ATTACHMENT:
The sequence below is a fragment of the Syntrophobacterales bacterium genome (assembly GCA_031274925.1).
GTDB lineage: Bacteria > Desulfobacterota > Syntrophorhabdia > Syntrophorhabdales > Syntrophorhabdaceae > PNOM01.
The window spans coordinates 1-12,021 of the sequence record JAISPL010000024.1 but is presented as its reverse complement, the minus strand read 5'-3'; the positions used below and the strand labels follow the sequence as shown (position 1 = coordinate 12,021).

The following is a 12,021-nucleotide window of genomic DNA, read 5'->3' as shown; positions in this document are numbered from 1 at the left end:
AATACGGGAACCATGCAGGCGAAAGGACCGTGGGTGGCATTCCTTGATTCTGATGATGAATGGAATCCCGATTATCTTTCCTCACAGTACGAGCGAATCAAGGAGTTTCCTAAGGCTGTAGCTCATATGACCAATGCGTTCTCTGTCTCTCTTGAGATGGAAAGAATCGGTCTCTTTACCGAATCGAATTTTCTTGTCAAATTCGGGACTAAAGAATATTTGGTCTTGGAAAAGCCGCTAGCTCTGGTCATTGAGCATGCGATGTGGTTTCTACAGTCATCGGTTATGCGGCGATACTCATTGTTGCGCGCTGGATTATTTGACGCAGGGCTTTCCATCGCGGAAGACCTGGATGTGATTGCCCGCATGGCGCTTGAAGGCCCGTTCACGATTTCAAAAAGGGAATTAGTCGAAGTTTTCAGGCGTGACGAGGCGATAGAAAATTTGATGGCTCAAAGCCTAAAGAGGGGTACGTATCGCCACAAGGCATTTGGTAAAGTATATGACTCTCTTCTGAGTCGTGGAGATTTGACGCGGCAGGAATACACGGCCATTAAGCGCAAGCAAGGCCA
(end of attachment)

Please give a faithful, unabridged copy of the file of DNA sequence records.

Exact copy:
The sequence below is a fragment of the Syntrophobacterales bacterium genome (assembly GCA_031274925.1).
GTDB lineage: Bacteria > Desulfobacterota > Syntrophorhabdia > Syntrophorhabdales > Syntrophorhabdaceae > PNOM01.
The window spans coordinates 1-12,021 of the sequence record JAISPL010000024.1 but is presented as its reverse complement, the minus strand read 5'-3'; the positions used below and the strand labels follow the sequence as shown (position 1 = coordinate 12,021).

The following is a 12,021-nucleotide window of genomic DNA, read 5'->3' as shown; positions in this document are numbered from 1 at the left end:
AATACGGGAACCATGCAGGCGAAAGGACCGTGGGTGGCATTCCTTGATTCTGATGATGAATGGAATCCCGATTATCTTTCCTCACAGTACGAGCGAATCAAGGAGTTTCCTAAGGCTGTAGCTCATATGACCAATGCGTTCTCTGTCTCTCTTGAGATGGAAAGAATCGGTCTCTTTACCGAATCGAATTTTCTTGTCAAATTCGGGACTAAAGAATATTTGGTCTTGGAAAAGCCGCTAGCTCTGGTCATTGAGCATGCGATGTGGTTTCTACAGTCATCGGTTATGCGGCGATACTCATTGTTGCGCGCTGGATTATTTGACGCAGGGCTTTCCATCGCGGAAGACCTGGATGTGATTGCCCGCATGGCGCTTGAAGGCCCGTTCACGATTTCAAAAAGGGAATTAGTCGAAGTTTTCAGGCGTGACGAGGCGATAGAAAATTTGATGGCTCAAAGCCTAAAGAGGGGTACGTATCGCCACAAGGCATTTGGTAAAGTATATGACTCTCTTCTGAGTCGTGGAGATTTGACGCGGCAGGAATACACGGCCATTAAGCGCAAGCAAGGCCA